G@m3r G1rlz: Sexism and Gaming

When one of our members, Sacamano, shared a video on sexism in nerd culture with A.R.K., I realized that this is one area that seems to go unscathed when it comes to the women’s movement.  And the more and more I thought about it, the more frustrated I got.

The video by Bob Chipman, which was posted on The Escapist, talks about how sexism in nerd culture is “NOT OKAY”.  Recently, on Cross Assault, which is the company Capcom’s online reality show, Aris Bakhtanians, the coach of Team Tekken, made persistent sexist remarks to Miranda Pakozdi, who was the only female member on his team.  The coach commented on her breast size, among other offensive remarks.

As Giant Bomb stated, “Pakozdi’s contract obliged her to stay in the competition so she had little choice but to endure it. Eventually, to escape this unpleasant situation, she stopped trying to win matches and got herself knocked out of the competition.”

Yet, when challenged about his behavior, he defended his blatant sexism arguing that sexism is part of the gaming culture, and if removed, the fighting game community would no longer exist.  So…does this mean that it was Miranda Pakozdi’s fault that he got to act douchey? 

Sadly, the incident that occurred on Cross Assault barely even scrapes the surface of the sexism that does occur on a regular basis in the gaming world.  For instance, the language used among gamers.  Is it really ok to harass women? Or to use sexist slurs as a form of violence? And since when did it become acceptable to use the word “rape” as a casual word, used as a synonym for defeat?  As stated in one article,

“When complaining about the way I was treated at a certain event, I was told I just need a ‘stiff dicking.’ In what other industry is this even remotely acceptable behavior? 

This is why I care. Because I know I’m not the only one who has to deal with this, and I know I’m certainly not getting the worst of it.

”

Besides the language, what about how women are portrayed in games? For instance when designing female characters, most designs are not based on playability, but rather, on fuckability, admits LaToya Peterson.  Game designer Jonathan Jacques-Bellêtete tries to “always trying to have very beautiful female characters.” I am not arguing against having attractive characters; I am arguing against characters that are purely defined by their appearance.  And for those of you whose retort has to do with empowerment via liberated sexuality, there is a fine line.  Are these women created to be sexually empowered, or are these women purely created because men want to see them looking a certain way?  In other words, are these women created to be more than another male fantasy? And yes, there are female gamers who try to be “g@m3r g1rlz”, thinking that if they are seen as an object of desire they will be treated better.  But, usually they are quickly labeled as attention whores, and are not respected.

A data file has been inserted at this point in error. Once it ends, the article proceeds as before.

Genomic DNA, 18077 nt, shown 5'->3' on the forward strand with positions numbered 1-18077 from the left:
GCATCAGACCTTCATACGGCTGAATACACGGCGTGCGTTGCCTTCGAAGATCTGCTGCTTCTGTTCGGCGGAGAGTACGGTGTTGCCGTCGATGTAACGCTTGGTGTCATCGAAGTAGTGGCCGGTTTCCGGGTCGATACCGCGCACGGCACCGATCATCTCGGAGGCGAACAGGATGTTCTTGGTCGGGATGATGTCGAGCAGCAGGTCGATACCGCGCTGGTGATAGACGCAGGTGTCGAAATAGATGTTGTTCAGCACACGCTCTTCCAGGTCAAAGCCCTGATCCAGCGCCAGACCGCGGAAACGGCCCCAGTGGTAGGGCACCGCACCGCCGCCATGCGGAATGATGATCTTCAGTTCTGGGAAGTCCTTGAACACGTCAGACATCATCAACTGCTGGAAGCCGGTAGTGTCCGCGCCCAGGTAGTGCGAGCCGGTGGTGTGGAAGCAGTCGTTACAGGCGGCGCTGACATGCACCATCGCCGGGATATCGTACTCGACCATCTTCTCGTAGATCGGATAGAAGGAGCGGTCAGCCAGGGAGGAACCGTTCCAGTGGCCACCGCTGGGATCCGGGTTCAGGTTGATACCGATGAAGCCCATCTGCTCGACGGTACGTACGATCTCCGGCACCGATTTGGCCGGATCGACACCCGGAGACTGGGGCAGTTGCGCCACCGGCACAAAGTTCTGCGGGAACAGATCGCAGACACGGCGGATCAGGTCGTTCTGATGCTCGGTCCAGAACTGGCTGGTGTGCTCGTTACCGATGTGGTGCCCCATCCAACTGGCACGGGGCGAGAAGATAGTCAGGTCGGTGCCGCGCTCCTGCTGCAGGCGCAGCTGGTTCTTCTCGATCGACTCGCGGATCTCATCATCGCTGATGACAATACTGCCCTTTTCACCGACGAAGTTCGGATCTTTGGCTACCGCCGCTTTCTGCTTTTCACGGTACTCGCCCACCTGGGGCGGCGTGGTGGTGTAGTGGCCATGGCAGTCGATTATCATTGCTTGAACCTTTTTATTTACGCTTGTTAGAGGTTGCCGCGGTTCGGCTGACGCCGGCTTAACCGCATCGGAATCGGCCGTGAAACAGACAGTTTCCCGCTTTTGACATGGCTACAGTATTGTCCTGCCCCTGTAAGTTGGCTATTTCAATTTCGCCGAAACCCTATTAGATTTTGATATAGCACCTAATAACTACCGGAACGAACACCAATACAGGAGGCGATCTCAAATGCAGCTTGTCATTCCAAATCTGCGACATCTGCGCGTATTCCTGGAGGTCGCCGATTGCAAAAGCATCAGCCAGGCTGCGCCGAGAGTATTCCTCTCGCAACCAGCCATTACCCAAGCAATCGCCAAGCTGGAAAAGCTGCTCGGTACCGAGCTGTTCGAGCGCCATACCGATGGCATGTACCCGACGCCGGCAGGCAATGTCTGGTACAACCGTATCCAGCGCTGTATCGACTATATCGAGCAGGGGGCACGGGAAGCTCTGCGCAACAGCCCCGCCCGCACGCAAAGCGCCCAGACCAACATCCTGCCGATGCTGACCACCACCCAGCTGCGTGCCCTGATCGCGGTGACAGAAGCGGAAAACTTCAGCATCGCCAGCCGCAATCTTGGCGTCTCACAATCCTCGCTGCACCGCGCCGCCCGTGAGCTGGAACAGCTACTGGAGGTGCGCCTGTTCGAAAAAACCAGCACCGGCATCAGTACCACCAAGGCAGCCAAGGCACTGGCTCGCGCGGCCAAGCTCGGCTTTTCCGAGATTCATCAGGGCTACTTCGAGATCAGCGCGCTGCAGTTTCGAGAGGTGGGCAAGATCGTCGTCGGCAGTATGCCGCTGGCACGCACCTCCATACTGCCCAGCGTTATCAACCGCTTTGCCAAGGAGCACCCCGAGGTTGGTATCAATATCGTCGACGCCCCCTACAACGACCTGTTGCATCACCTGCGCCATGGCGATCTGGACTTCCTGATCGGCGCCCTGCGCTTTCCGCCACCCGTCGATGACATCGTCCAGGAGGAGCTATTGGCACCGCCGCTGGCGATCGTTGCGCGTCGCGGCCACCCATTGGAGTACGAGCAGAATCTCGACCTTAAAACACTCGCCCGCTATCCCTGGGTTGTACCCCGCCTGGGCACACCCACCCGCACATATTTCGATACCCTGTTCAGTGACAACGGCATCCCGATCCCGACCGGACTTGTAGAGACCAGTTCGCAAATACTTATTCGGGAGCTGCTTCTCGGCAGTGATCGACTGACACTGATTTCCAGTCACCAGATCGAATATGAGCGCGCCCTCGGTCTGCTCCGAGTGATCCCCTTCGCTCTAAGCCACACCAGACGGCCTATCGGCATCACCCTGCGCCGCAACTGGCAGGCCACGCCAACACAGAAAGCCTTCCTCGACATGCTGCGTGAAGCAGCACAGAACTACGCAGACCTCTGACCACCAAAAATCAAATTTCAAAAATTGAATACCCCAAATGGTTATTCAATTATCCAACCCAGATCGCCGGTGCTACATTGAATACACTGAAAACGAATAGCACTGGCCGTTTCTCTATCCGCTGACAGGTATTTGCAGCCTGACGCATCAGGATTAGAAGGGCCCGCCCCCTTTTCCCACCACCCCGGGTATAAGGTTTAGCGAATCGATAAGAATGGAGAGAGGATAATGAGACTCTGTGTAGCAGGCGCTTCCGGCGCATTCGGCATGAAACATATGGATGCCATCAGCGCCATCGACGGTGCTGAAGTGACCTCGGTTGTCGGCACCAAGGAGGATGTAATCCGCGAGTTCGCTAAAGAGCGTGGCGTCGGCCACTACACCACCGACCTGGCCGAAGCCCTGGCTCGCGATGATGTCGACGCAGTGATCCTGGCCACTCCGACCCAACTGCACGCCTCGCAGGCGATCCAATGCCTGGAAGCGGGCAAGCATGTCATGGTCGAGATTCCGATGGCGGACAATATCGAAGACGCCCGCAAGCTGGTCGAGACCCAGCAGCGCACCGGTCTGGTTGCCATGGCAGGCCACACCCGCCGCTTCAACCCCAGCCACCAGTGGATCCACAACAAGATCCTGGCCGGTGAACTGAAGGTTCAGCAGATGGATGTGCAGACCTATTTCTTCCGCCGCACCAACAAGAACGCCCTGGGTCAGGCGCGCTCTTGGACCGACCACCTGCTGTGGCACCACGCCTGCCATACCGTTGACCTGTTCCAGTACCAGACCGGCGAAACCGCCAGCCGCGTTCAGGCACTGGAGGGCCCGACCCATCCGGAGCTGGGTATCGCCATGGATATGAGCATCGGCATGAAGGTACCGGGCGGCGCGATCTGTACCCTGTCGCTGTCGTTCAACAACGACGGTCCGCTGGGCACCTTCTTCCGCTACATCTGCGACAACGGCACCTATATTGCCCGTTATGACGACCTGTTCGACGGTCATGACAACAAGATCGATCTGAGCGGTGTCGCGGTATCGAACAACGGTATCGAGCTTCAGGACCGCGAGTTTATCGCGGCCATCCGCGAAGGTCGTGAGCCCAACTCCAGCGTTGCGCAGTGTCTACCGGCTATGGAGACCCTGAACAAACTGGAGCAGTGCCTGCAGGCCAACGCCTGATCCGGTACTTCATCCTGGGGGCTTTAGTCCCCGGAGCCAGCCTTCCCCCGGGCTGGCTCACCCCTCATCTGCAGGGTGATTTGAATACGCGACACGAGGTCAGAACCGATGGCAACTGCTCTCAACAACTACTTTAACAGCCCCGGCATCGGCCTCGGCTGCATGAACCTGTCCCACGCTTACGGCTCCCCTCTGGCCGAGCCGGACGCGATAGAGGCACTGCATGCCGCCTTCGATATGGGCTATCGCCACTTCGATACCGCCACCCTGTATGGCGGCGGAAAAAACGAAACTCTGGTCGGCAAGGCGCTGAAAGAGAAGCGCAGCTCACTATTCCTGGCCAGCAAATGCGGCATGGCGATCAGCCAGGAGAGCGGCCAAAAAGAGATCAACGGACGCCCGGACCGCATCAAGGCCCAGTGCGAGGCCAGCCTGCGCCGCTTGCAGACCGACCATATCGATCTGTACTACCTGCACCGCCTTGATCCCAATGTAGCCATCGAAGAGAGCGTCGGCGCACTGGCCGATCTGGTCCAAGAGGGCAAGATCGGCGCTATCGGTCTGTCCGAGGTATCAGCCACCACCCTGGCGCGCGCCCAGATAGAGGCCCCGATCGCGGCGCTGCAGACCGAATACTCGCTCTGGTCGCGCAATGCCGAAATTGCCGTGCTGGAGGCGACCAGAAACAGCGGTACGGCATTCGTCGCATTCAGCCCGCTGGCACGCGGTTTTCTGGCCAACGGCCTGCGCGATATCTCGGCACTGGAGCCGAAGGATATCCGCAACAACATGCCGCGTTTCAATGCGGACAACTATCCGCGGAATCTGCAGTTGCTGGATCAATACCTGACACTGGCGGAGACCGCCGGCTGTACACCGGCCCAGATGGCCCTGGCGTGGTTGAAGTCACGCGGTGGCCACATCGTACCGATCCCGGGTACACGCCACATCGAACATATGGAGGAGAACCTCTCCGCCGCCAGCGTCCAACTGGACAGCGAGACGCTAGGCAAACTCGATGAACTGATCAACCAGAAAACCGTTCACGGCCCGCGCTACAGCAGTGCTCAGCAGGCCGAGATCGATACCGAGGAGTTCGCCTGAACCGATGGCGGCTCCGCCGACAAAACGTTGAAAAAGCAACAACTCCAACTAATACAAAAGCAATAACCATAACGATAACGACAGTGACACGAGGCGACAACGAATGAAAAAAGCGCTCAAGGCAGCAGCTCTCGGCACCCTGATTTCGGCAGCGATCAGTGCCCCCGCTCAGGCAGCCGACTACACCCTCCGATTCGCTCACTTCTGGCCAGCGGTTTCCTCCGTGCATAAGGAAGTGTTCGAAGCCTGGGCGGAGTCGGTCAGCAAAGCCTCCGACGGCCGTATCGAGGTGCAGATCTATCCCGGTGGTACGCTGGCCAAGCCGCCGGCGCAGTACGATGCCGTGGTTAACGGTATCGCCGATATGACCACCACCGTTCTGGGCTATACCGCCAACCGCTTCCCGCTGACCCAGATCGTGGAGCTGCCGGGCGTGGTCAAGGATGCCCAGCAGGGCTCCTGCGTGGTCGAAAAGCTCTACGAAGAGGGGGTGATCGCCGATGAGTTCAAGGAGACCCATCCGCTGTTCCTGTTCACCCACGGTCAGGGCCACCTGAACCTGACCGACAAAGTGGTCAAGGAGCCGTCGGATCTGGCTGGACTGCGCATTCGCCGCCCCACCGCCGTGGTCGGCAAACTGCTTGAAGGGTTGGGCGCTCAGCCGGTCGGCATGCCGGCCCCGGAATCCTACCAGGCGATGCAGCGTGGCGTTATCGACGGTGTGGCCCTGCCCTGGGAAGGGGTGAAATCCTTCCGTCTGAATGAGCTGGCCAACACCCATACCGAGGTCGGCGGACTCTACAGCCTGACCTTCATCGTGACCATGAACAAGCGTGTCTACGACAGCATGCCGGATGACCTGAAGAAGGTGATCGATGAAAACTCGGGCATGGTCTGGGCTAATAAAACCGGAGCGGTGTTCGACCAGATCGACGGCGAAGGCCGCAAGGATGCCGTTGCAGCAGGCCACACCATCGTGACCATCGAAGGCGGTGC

At Freeplay, an independent games festival held last year in Australia, there was a panel titled ‘The Words We Use’ that quickly developed into a conversation including sexist statements about what women’s place in games criticism should be.  Tracy Lien, editor at Kotaku AU commented on her reaction of complete silence while sitting in the audience saying,

“At Freeplay I was afraid that had I said something I’d have been dismissed or ignored…I was afraid of hearing someone say (or tweet) that I should just suck it down and deal with it, that I’m making a big deal of something that means nothing to them, that no one cares, that my kicking up a fuss was just a sign of my weakness. As a woman, I felt that my gender somehow made me less qualified to speak about gender issues that directly affected me; that people, especially those who needed their views challenged, would be less willing to listen to a woman (yes, I see the irony).”

Does anyone else see the problem here? Women should not be forced to be distanced from gaming as a result of sexism.  This will only further perpetuate the same issues, and punishes the victims. Can we just move forward from here? I don’t see this as a problem that will go away on its own. And why is there such resistance to talking about sexism in gaming culture? I am not trying to say that everyone thinks like Bakhtanians about sexism in the gaming community.  I know that most gamers do have good intentions, or at least that is my hope.  But at the same time, even if sexism was an integral part of gaming culture, does this make it any more acceptable? Should sexism be an integral part of any culture? And “Because, this is the way things are, so why are we even talking about this?!” doesn’t seem like a sound, steady argument to me.  Would people rather the media provide even more criticism and scrutiny on the gaming community, or can we just grow up, address our own problems, and take the high road here?  Please don’t tell me you need to keep up the boy’s club because you aren’t finding social acceptance beyond the gaming world.  You are better than that.  And yes, I know it is highly unrealistic to entirely eliminate sexism from the gaming world. This hasn’t really occurred in any other cultures or communities either.  But at the very least, this should be the beginning of the end.  And it starts by talking about it!

Do you think that sexism in gaming culture should be left alone? How do you think this problem should be addressed?

Peace,

Rosie

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